It has been almost one year to the day since the death of notorious Al-Qaida leader Osama Bin Laden. We (the American people) were promised that his capture/death would be the end of conflict and would usher in a new age of peace like that seen in the 1990’s after the fall of the Soviet Union. The past year has proved otherwise and this is catching some people by surprise. But do we really have the right to act as if we expected anything else? What did we really think was going to happen? For over a decade we fixated upon this man believing him to be the devil himself. Well, the devil is gone now and what do we have to show for it; thousands dead, billions (if not trillions) of dollars spent, and public in depression over their government. History has taught us that violence and war have almost never brought about the desired outcome.
One of the most recent examples is with the Middle East country of Iraq. Former President George Bush promised the American people that deposing Dictator Saddam Hussein would bring peace to the Middle East and the spread of democracy in line with the US. President Hussein was captured in 2003, executed in 2006, and Iraq is still one of the most violent countries in the world with bombings continuing on a daily basis. Iraqi sentiment towards the US is a far cry from what it was predicted to be. The saddest part about this story is that it may have all been just a few years premature. The Arab Spring has shown us that a people being shelled by tanks and scorched by bombs still have the same power that it takes the US vast amounts of resources to accomplish. I would also add that they did this of their own volition for the most part through peaceful revolution. Violence breeds more violence and I know that if I had grown up the past decade with foreign troops in my neighborhood conducting night raids I would not hold such warm feelings.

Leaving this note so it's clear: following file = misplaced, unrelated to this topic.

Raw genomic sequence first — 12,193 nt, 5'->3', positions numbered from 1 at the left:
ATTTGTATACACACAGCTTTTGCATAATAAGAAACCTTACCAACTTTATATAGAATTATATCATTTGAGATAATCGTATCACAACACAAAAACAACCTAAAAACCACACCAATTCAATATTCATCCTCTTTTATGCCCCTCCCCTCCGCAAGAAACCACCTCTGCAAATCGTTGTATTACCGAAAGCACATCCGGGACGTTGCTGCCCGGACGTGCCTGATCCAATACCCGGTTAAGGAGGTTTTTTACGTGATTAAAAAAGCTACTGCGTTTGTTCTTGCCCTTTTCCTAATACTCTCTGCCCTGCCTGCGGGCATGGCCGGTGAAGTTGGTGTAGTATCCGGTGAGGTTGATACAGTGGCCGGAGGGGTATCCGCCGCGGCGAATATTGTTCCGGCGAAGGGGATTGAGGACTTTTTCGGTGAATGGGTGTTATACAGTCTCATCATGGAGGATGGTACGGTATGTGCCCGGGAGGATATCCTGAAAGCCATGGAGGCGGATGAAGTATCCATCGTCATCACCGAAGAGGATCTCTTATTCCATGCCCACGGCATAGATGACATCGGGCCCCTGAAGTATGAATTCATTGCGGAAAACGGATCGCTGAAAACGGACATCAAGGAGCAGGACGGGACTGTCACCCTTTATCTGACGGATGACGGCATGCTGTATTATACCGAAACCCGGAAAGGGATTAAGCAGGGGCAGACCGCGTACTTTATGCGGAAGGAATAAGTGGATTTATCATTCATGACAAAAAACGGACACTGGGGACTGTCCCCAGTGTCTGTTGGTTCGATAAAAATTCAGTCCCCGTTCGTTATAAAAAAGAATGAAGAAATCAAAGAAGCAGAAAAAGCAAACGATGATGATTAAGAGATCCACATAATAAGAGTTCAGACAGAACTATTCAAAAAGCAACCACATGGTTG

One perfect example of my argument that is sadly overlooked is the Korean War, properly nicknamed the “Forgotten War”. This war saw about 40,000 US casualties and almost two and a half civilians dead. But why then do we seem to forget this war when technically it still has not ended and we have 28,000 soldiers still stationed there? I believe it is because it proved how simply throwing military might around does not solve fundamental issued between parties in dispute. The war began at the 38th parallel and ended at the 38th parallel. There was no territorial acquisition whatsoever and by the end of 1952 the two sides were in the same situation they had been in 1950. It was diplomacy that saw an armistice signed and bruit force. It just took two years and millions of lives to realize it.
Now on to a little more well-known debacle, the Vietnam War. Two decades spent fighting in another nation’s civil war all because of the Domino Theory. That is exactly what it was, a THEORY and not absolute fact. We feared that if South Vietnam fell to communism then the whole region would follow and it would be the end of the world. Vietnam eventually fell and guess what, nothing changed. Vietnam is now a communist country and for the most part the world hardly took notice. So what did that war do for us other than create millions of vets, many of whom returned to find a country against them?
I could go on to cite several more examples from World War I (The War to End All Wars), The American Civil War (which was not fully resolved till the 1960’s), or even the little forgotten War of 1812 whose bicentennial is arriving. We cannot expect war to solve all of our problems and if we continue to live in a culture of violence societal issues will take twice as long. It is easier to sign a declaration of war than a declaration of peace.